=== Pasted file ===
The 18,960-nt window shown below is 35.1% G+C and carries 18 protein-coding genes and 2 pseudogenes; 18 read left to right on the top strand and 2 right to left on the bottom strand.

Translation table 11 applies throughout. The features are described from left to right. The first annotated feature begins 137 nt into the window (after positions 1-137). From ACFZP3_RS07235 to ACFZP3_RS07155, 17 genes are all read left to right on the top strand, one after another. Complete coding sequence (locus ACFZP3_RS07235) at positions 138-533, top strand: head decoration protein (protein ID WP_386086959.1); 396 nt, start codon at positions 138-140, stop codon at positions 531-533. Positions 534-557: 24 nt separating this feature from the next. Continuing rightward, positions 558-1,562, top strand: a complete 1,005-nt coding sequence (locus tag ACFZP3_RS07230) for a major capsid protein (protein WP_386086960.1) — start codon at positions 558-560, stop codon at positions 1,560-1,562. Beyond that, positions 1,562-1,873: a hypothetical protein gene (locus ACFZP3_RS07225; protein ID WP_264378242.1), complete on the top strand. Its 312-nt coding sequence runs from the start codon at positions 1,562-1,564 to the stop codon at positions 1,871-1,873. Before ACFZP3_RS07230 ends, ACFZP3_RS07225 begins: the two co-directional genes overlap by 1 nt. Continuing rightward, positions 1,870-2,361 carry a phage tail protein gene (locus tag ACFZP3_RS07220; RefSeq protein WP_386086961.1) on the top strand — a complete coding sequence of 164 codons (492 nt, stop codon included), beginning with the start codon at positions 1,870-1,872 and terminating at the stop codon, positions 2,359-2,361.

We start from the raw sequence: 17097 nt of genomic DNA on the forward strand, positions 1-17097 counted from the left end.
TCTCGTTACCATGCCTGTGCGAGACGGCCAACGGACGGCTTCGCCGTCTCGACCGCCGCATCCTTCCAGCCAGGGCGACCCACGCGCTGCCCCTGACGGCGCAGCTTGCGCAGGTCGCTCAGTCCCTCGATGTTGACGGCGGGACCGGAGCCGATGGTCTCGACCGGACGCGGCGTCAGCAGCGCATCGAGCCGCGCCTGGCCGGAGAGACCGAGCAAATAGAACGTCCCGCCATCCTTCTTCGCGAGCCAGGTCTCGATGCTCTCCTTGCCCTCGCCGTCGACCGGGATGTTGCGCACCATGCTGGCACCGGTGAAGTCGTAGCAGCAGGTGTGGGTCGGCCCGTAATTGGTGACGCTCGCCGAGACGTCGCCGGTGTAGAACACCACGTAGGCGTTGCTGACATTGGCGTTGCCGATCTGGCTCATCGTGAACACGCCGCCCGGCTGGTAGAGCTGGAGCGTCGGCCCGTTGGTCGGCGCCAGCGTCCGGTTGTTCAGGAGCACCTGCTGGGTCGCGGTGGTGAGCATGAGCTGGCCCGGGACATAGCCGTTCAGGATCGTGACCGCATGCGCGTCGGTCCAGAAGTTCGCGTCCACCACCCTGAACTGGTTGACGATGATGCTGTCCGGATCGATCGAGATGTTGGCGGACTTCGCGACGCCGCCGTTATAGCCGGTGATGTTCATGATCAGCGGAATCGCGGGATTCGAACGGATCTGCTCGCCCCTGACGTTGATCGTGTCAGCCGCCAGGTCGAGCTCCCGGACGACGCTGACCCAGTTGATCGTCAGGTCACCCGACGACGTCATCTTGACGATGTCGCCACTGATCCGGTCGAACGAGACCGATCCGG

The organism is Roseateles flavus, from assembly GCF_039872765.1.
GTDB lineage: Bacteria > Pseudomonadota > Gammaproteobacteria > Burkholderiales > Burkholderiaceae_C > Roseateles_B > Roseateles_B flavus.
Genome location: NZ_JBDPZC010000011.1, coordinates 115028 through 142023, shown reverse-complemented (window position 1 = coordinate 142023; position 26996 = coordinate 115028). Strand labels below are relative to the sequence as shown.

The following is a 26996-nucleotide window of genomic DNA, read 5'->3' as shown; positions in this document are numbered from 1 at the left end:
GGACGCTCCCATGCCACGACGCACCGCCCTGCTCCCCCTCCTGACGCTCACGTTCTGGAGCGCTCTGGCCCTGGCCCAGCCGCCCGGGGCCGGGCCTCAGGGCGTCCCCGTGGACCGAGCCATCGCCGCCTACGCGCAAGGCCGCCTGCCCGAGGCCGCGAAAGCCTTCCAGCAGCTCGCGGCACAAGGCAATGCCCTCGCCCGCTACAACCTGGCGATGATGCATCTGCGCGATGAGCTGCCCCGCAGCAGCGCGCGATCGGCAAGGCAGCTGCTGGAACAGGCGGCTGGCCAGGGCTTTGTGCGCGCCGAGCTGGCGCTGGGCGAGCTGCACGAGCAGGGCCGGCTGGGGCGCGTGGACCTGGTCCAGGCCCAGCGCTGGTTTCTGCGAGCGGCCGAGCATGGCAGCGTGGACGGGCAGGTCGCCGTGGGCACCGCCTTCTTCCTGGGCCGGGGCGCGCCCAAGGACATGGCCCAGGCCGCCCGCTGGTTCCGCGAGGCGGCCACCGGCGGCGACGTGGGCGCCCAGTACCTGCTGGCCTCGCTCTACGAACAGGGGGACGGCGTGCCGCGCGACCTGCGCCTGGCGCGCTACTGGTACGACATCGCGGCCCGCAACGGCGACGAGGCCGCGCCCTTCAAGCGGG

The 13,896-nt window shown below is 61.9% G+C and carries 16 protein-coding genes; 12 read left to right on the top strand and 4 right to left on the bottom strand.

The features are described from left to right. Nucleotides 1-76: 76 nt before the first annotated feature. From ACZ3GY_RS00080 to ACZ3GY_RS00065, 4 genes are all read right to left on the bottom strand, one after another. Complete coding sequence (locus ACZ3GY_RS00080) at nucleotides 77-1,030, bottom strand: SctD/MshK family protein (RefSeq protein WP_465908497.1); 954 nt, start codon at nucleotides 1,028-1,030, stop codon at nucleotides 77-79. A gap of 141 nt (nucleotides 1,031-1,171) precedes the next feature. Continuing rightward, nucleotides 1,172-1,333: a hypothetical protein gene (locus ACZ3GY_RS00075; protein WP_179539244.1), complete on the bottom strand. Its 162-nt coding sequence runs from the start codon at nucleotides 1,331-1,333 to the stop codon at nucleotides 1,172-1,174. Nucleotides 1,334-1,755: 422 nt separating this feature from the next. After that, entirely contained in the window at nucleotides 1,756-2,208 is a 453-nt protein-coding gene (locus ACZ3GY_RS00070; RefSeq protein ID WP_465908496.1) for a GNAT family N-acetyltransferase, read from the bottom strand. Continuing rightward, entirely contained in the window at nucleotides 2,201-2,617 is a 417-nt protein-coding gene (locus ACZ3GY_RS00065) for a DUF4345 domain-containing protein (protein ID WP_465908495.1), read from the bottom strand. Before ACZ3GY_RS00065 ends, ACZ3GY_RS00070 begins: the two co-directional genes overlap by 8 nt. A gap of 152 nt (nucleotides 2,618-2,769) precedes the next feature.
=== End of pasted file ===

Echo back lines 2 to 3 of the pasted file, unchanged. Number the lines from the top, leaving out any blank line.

Translation table 11 applies throughout. The features are described from left to right. The first annotated feature begins 137 nt into the window (after positions 1-137). From ACFZP3_RS07235 to ACFZP3_RS07155, 17 genes are all read left to right on the top strand, one after another. Complete coding sequence (locus ACFZP3_RS07235) at positions 138-533, top strand: head decoration protein (protein ID WP_386086959.1); 396 nt, start codon at positions 138-140, stop codon at positions 531-533. Positions 534-557: 24 nt separating this feature from the next. Continuing rightward, positions 558-1,562, top strand: a complete 1,005-nt coding sequence (locus tag ACFZP3_RS07230) for a major capsid protein (protein WP_386086960.1) — start codon at positions 558-560, stop codon at positions 1,560-1,562. Beyond that, positions 1,562-1,873: a hypothetical protein gene (locus ACFZP3_RS07225; protein ID WP_264378242.1), complete on the top strand. Its 312-nt coding sequence runs from the start codon at positions 1,562-1,564 to the stop codon at positions 1,871-1,873. Before ACFZP3_RS07230 ends, ACFZP3_RS07225 begins: the two co-directional genes overlap by 1 nt. Continuing rightward, positions 1,870-2,361 carry a phage tail protein gene (locus tag ACFZP3_RS07220; RefSeq protein WP_386086961.1) on the top strand — a complete coding sequence of 164 codons (492 nt, stop codon included), beginning with the start codon at positions 1,870-1,872 and terminating at the stop codon, positions 2,359-2,361.

We start from the raw sequence: 17097 nt of genomic DNA on the forward strand, positions 1-17097 counted from the left end.